David Singer now has one more title to add to his name
February 28, 2007
CHARLTON — David Singer now has one more title to add to his name besides father and business owner —selectman.
Singer, 43, defeated incumbent John R. Bacon for a three-year seat on the Board of Selectmen at Saturday's annual town election. The vote was 412-343.
In the other selectman's race, Incumbent Chairman Rick Swensen, 52, defeated his young challenger, 18-year-old Joseph Szafarowicz, for a second three-year term on the board. The vote was 458-286.
Voters, in a 374-308 vote, also rejected a ballot question that would have made the town clerk's job an appointed position, instead of an elected post.
A tense atmosphere came over the Heritage School gymnasium, which served as the site of the polls, as several candidates waited for the results. The ambience soon gave way to the candidates' respective emotions as they listened to Town Clerk Susan Nichols read the results aloud.
Singer, fatigued after greeting voters all afternoon, was pleased.
"We did our best to get the word out," he said. "In the end, it worked out well."
Singer currently serves as town moderator and said he would resign that post. He can appoint an assistant moderator to take his place.
Bacon, a 73-year-old former teacher, was visibly upset at losing the seat he has served in for the past nine years, or three terms.
"I knew it would be close," he said before driving home. "I knew people were looking for a change."
Bacon complimented Singer for running a fair and clean campaign and believes he will serve the town well.
Swensen, after learning of his win, cast an optimistic future.
"My goal is to continue doing the work were doing," he said.
Fixing the Prindle Lake dam, which is currently in poor condition and getting drinking water to the town, is among his top priorities.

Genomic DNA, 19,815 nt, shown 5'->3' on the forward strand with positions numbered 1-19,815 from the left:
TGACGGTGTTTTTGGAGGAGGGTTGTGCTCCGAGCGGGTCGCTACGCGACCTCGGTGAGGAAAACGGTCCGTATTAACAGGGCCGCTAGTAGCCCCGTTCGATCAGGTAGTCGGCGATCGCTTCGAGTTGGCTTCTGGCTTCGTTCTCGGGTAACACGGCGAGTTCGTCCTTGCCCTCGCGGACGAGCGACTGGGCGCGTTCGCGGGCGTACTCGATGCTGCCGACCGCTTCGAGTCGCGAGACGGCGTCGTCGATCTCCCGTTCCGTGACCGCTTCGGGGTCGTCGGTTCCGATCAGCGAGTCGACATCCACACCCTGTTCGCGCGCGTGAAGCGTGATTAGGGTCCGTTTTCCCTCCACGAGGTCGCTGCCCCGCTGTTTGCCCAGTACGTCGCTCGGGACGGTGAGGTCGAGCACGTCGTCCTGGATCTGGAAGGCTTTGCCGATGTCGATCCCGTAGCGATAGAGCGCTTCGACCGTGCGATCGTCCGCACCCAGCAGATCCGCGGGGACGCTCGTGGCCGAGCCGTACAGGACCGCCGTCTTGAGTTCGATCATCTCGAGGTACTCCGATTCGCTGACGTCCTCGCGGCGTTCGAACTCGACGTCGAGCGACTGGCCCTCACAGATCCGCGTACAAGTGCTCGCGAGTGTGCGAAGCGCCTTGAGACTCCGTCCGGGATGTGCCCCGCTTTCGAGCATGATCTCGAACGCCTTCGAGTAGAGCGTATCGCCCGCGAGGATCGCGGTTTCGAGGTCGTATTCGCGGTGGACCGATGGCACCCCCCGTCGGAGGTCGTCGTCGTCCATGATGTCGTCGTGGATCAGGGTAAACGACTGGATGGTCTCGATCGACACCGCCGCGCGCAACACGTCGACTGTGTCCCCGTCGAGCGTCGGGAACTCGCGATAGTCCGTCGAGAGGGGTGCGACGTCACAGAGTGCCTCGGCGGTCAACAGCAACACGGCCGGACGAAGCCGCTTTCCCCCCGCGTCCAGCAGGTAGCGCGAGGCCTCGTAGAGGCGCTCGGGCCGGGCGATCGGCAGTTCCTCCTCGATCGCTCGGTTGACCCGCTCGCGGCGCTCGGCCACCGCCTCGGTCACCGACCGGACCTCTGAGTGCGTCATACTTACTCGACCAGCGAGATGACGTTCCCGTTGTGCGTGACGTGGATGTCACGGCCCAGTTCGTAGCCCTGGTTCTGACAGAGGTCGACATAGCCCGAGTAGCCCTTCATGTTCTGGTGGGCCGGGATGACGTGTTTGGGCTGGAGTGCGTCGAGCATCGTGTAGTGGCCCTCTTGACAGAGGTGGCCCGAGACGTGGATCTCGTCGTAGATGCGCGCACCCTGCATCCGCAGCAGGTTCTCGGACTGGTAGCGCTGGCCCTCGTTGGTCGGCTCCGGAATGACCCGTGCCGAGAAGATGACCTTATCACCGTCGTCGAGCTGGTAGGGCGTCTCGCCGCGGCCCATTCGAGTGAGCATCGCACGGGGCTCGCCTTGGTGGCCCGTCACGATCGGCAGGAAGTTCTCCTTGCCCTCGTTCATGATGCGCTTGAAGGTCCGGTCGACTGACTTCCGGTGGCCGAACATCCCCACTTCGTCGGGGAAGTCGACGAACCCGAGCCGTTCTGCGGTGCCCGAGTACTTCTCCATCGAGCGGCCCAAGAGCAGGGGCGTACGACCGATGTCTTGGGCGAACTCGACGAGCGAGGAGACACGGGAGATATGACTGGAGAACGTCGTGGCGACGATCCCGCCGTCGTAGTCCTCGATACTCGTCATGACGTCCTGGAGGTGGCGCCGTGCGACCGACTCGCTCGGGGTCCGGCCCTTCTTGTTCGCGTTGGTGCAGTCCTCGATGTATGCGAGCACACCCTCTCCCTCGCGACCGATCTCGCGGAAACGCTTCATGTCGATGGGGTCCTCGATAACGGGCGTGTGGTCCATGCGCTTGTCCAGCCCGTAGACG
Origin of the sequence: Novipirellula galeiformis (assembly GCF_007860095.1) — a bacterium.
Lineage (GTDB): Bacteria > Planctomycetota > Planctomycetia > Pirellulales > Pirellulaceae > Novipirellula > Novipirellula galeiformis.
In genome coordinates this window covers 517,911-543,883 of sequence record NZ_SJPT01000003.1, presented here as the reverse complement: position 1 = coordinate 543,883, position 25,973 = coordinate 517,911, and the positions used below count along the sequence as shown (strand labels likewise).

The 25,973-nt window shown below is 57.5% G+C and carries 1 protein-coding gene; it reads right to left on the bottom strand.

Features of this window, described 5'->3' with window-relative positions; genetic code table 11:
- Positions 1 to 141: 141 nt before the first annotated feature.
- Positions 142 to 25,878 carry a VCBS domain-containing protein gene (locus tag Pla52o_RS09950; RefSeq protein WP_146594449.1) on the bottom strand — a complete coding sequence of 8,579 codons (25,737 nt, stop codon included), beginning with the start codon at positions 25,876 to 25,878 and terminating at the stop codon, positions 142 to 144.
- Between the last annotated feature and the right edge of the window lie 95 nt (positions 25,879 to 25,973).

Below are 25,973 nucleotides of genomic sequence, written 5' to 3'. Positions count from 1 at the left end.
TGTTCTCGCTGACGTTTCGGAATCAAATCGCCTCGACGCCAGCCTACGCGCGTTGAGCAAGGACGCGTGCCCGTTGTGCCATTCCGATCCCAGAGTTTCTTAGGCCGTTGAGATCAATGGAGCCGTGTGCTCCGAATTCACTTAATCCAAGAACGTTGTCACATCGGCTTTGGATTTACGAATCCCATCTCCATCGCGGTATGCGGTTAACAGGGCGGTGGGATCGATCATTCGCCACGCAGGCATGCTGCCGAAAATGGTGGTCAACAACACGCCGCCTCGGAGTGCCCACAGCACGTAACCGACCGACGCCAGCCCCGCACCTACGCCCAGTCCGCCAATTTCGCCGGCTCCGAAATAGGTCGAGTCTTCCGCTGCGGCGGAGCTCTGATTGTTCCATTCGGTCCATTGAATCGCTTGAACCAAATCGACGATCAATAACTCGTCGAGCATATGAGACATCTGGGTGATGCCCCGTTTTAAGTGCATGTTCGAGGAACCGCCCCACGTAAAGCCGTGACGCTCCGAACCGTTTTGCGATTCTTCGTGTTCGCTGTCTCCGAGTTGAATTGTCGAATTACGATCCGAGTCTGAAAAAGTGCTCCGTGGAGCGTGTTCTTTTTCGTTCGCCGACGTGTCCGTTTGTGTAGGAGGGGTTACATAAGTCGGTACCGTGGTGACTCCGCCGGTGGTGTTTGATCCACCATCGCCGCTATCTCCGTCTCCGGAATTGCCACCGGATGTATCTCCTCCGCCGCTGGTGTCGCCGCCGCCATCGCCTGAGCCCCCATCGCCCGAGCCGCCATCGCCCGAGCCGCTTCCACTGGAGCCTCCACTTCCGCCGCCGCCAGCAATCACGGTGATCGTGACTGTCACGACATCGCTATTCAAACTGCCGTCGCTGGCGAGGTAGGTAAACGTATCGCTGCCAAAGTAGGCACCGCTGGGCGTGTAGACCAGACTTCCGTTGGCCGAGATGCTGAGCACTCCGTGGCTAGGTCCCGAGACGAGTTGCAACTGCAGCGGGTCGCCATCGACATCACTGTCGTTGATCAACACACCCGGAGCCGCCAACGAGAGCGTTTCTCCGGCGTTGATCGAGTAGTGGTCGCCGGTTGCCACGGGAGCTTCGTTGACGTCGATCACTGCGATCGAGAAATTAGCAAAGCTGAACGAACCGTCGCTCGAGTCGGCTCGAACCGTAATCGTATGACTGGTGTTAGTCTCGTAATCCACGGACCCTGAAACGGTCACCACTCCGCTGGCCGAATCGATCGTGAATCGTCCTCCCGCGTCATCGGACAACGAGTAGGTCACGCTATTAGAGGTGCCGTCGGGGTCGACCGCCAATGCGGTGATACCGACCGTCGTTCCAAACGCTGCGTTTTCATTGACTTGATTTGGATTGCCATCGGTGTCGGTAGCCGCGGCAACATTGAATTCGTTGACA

Szafarowicz, a senior at Bay Path Regional Vocational Technical High School, was not at the polls when the results were read aloud because he was attending his senior prom. He could not be reached for comment Saturday night.
If voters had passed the town clerk question, the town administrator would have appointed someone to the job in two years, when Nichols's term expires.
Nichols rejoiced at reading the results of the question screaming "yes."
"I am thrilled [that the question failed]," she said.
Several other candidates won unopposed races for various seats.
Incumbent Keith Johnson will serve another three-year on the Board of Assessors and Patricia Tanona was re-elected to another five-year term on the Planning Board. Gabriel Berthiaume will take over Sandra Dam's seat on the Water/Sewer Commission. Dam did not pull papers to run for re-election. Incumbent Karen Gauvin will sit for another three years on the Recreation Commission.
Donna Neylon was elected to fill serve the remaining two years on a vacant, three-year Cemetery Commission seat. She will join incumbent Jason Sciarappa, who was re-elected to another three-year seat.
David A. Lawrence was elected to serve out the remaining two years of a Board of Health seat that was vacated when member Barbara Dean passed away earlier this year.
Two incumbent library trustees, Cheryl Meskus and Stefan Sage, were re-elected for three-year terms. Michael McConville was elected to the Dudley-Charlton Regional School Committee for a three-year term. He takes the place of Karen A. Spiewak, who did not run for another term. Raymond Chalk was re-elected to the school committee's one-year post. Clarence Bachand was re-elected to another three-year term on the Bay Path Regional Vocational Technical High School Committee.
Overall, Election Day saw a terrible turnout.
According to the tally, 769 residents voted out of the more than 9,620 registered voters, or 8 percent. Nichols reported no glitches in the election.
Ryan Grannan-Doll can be reached by phone at (508)-909-4050, or by e-mail at firstname.lastname@example.org